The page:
Procrastination? Follow these 3 simple rules.

Abbs
4 min readAug 12, 2020

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Procrastination is one of the best ways to be least productive, yet it sure brings a level of comfort. Every procrastinator out there can relate to this. I have mastered the art of procrastination for so long that it used to come naturally to me. It’s such a stress reliever to ignore the task at hand and immerse in that Netflix series that you have watched over and over or take a nap or even just masturbate to porn.

But, have you ever wondered why you procrastinate? First thing to solve any problem is to understand why it is happening, when and how?

What I am about to tell you may not be relatable to all. But, 90% of the population procrastinate because of three reasons.

1. Thinking about the task stresses you out

2. You cannot see immediate results and you crave activities that gives you immediate rewards.

3. You are not accountable to anyone for your tasks at hand.

Try to catch your mind when it tells you to ‘put down that essay you need to submit and just relax’ the next time you feel you are about to procrastinate. It will be because of one of the above reasons.

Now that you have identified the reason, you can start working on the root cause.

If thinking about the task stresses you, then the only solution is to follow the 5 seconds rule by Mel Robbins.

It goes by this, if you want to do anything that makes you uncomfortable, then you need to count down from 5 to 1 and do it. No overthinking. No evaluation of choices. Just do it. If you want to get up from bed, count down and just get up. Otherwise, your brain kills any decision that makes you uncomfortable if you don’t act in that tiny window.

You can read about it more here.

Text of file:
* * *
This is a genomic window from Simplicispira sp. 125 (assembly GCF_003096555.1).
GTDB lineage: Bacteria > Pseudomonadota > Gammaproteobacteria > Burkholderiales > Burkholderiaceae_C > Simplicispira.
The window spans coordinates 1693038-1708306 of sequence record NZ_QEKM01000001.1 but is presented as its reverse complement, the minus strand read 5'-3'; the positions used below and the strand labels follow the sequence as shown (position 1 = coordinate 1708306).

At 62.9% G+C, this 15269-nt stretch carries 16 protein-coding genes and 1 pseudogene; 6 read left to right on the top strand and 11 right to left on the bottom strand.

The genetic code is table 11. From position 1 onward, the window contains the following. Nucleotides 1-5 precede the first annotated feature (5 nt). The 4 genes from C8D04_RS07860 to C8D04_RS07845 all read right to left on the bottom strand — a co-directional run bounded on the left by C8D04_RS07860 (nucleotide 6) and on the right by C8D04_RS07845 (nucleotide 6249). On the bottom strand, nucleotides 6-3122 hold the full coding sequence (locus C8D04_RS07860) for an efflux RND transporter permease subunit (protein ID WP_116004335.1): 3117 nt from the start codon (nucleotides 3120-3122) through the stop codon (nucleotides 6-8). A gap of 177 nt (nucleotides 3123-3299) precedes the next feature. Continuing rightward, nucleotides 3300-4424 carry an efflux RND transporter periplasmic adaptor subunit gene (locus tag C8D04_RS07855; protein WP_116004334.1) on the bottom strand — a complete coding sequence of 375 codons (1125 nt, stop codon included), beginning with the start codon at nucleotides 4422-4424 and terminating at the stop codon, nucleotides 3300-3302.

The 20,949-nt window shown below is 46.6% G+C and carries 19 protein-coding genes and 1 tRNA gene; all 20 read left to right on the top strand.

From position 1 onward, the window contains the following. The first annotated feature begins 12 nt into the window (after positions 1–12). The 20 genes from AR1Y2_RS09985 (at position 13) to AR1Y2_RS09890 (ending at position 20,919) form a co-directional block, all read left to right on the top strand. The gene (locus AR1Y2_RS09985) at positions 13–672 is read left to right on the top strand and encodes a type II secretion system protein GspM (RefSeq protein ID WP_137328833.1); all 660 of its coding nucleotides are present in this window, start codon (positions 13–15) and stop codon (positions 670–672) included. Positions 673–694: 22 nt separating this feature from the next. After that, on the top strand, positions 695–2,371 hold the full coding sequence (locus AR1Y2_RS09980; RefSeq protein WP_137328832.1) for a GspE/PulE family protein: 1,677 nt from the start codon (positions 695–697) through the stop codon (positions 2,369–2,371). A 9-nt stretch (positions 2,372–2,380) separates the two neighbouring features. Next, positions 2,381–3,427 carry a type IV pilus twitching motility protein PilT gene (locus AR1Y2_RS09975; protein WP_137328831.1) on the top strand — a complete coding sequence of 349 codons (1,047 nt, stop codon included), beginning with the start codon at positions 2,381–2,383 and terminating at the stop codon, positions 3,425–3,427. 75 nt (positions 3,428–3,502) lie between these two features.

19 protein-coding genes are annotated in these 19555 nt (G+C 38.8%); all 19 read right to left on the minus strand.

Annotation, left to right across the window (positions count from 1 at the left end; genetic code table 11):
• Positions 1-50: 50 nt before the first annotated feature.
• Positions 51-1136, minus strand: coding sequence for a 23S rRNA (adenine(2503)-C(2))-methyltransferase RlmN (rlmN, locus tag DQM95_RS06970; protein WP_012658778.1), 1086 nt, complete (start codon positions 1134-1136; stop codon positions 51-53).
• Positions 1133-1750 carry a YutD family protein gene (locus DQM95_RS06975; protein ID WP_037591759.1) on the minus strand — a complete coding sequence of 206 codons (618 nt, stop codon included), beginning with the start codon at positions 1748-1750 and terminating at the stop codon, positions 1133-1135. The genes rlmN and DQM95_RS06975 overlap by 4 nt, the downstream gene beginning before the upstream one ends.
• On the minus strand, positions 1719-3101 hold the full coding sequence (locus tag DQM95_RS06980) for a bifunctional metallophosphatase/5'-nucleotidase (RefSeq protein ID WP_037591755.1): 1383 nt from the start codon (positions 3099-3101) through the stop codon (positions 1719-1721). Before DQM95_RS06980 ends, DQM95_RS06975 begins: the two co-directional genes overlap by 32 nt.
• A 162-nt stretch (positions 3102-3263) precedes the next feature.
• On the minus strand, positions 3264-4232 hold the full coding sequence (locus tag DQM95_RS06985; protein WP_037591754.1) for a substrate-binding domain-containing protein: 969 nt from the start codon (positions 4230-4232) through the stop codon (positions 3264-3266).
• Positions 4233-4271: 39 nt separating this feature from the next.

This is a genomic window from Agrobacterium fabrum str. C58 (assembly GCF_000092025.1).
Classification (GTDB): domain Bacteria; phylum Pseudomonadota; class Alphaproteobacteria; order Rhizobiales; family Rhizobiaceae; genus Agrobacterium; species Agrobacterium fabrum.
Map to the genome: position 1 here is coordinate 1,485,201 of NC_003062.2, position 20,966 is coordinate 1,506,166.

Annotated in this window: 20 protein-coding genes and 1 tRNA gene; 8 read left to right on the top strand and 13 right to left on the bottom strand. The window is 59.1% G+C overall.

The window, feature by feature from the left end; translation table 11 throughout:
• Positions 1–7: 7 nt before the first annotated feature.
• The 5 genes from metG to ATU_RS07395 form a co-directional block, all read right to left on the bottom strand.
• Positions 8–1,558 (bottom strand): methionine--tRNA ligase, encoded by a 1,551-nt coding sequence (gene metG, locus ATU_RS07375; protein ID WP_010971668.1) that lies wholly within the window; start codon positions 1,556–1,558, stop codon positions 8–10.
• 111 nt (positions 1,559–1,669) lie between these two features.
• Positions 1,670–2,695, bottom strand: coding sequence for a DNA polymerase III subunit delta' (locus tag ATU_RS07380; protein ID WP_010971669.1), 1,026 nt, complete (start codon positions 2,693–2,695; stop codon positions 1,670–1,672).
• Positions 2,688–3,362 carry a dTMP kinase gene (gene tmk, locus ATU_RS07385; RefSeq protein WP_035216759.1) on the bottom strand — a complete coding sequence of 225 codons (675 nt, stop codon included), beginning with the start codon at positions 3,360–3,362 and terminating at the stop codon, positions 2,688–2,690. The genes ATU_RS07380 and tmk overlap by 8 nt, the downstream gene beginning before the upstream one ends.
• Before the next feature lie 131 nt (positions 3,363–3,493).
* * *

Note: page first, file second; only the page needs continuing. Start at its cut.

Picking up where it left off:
I am someone who craves short term gratification. But the more you crave it the less chances are there for you to do tasks which doesn’t offer you that. For example, it takes months of hard work to attain fitness and sculpting that six-pack. It takes weeks and weeks of applications and rejections to land that job. But, if you don’t do what needs to be done, then you will not see the results neither in short term nor long term.

So, the idea is to use the ‘carrot and donkey’ approach. Try to trick your mind with a short-term reward. For example, promise yourself that you can have a bite of that chocolate or can check your messages or watch that series after you have do your work for an hour. But, make sure whatever reward you are offering are not addictive and doesn’t make you lose track of time. Beware of having rewards such as Instagram or Facebook which are not only addictive but also shifts your focus and drains your motivation.

Finally, if you are doing something that needs no accountability you might not feel the pressure to do it on time and you would rather follow the pace your lazy brain is instructing you to. For example, I finished my graduation and right now I am looking for jobs. There is no deadline to finish my resume or cover letter and to connect with the people that works in the companies that I want to work for. Unlike your time when you are an employee or a student when you know you need to get things done every day, there is nobody to push you. So, it was very difficult for me to follow the routine of applying to jobs every single day.

So, what I did was I call up my friends who are also on the similar phase and we set aside 3 to 4 hours to work on our stuff. After that we send each other pictures of the work we have done as proof. Sometimes, I set work dates with my colleagues at a coffee shop and we both do our own individual work for a fixed time. This gave me the peer pressure as well as the accountability that was needed. That slight hint of shame that I felt when I couldn’t fulfill my promises were enough for me to put on my productivity hat.

Make sure you catch your brain the next time you are about to procrastinate and employ these techniques.

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Abbs
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